DULUTH – It came like the storm that had recently passed overhead, a caravan of honking cars and passengers waving signs — "No layoffs Essentia" and "Honk for health care" — to protest the hundreds of job losses at the area's largest employer.
Cars wove around the health system's downtown Duluth campus while some union officials stood on street corners as part of an informational picket Monday afternoon.
"We don't want to see any layoffs, especially since the [COVID-19] surge hasn't hit our area yet," said United Steelworkers Local 9460 President Deanna Hughes.
Essentia announced last month it would permanently lay off 900 people as revenue dives as a result of pandemic preparations and reduced business. About half of those lost jobs would be in the Twin Ports.
Officials expected about 20% of the layoffs to affect staff in direct patient care, with the rest spread across support services. United Steelworkers, which represents 50,000 health care workers around the country, has both clinical and support staff among its members.
About 300 union members are facing layoffs in the Duluth area, though Hughes said the protest was meant to have a broad scope.
"It affects more than just our members, and it's going to make access for the community that much harder," she said.
Adam Ritscher, who has worked for Essentia since 2005, said he wasn't sure about the future of his own job on Monday afternoon. The union is still working with management on which jobs are being cut and asking for furloughs or other solutions.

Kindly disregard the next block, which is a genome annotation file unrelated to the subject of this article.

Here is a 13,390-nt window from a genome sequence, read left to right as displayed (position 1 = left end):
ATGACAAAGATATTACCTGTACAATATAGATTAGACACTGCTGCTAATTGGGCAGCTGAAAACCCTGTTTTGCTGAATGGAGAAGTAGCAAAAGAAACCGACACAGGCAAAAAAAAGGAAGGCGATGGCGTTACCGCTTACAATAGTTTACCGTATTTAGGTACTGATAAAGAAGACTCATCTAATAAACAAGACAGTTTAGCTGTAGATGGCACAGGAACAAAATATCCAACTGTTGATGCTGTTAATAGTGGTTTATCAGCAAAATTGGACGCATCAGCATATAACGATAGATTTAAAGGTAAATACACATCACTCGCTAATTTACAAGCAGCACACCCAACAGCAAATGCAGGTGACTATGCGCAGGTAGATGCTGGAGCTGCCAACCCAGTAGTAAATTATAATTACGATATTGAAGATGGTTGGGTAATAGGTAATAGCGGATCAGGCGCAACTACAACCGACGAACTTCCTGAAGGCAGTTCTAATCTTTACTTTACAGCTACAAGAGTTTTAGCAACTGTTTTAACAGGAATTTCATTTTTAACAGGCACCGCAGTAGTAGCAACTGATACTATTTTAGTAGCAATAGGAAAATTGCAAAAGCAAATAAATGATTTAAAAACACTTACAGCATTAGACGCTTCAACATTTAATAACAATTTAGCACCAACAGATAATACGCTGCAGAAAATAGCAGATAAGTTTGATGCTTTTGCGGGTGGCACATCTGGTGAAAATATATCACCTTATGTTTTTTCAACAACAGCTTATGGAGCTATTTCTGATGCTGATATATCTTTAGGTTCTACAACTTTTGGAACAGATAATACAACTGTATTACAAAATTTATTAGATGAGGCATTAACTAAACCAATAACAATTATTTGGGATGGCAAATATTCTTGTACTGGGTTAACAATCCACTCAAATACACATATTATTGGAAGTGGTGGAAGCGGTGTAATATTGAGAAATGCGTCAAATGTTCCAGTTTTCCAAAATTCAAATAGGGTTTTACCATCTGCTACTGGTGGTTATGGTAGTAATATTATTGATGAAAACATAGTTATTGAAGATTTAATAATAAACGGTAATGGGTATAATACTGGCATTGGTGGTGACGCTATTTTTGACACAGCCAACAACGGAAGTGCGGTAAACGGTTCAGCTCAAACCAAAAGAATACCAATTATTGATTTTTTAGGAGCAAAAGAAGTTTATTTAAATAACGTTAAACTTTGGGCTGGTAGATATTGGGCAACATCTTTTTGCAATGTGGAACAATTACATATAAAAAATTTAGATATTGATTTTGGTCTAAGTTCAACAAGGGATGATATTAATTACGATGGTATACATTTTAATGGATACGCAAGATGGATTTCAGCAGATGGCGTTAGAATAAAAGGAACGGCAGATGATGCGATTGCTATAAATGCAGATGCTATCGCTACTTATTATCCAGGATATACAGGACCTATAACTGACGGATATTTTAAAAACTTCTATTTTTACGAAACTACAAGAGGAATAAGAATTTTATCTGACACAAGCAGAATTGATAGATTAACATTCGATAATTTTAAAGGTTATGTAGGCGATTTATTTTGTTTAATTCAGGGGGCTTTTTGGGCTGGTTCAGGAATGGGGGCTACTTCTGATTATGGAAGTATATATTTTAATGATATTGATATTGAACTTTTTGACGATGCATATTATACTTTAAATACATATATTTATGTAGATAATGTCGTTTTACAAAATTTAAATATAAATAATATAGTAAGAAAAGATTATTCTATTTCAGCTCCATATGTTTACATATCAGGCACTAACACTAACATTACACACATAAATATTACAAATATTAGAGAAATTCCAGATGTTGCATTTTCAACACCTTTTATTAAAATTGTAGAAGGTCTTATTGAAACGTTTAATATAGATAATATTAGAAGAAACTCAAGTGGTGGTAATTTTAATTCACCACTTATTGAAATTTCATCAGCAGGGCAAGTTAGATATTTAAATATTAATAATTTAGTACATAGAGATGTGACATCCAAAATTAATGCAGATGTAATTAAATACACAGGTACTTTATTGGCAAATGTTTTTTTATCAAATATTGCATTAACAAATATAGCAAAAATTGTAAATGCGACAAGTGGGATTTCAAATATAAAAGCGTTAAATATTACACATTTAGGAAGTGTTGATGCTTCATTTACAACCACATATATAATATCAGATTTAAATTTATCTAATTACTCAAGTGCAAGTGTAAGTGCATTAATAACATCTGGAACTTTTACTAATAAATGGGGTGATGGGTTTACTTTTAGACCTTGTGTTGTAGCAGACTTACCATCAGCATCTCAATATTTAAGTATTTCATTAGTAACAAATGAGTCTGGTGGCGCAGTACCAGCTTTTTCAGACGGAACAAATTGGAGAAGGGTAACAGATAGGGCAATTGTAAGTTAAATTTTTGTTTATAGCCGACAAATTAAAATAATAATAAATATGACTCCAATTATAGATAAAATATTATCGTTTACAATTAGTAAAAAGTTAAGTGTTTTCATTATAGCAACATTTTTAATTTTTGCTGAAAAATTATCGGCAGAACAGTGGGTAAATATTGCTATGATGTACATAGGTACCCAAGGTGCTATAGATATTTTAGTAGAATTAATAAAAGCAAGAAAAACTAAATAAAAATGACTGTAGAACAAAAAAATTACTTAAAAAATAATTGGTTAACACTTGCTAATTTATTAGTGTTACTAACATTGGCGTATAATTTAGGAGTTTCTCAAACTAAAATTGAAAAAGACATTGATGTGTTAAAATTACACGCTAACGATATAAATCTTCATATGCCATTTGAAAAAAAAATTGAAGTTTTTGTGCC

Essentia said it has "tried to be as transparent as possible with all of our stakeholders while navigating significant declines in patient volume and revenue."
"We have followed the proper protocol laid out in union contracts with respect to our recent workforce reduction," Essentia spokesman Louie St. George said in a statement Monday. "We value every one of our colleagues. That's what makes the decision to reduce our workforce as a result of the COVID-19 pandemic so difficult."
Essentia officials said in May that the pandemic has cost the system about $100 million in revenue over the past several months, with more losses expected as the region continues to brace for a COVID-19 surge.
As of Monday, St. Louis County had 118 confirmed cases of COVID-19 and 14 deaths. The state's sixth most populous county has been adding on average one confirmed case per day for several weeks, though there has not been a new case confirmed since Friday.
Unlike previously announced administrative leaves affecting another 850 employees, the jobs being eliminated are not expected to return even when the pandemic subsides and especially as more care is delivered remotely.
Health care has been widely expected to be a growing industry in the region for years to come.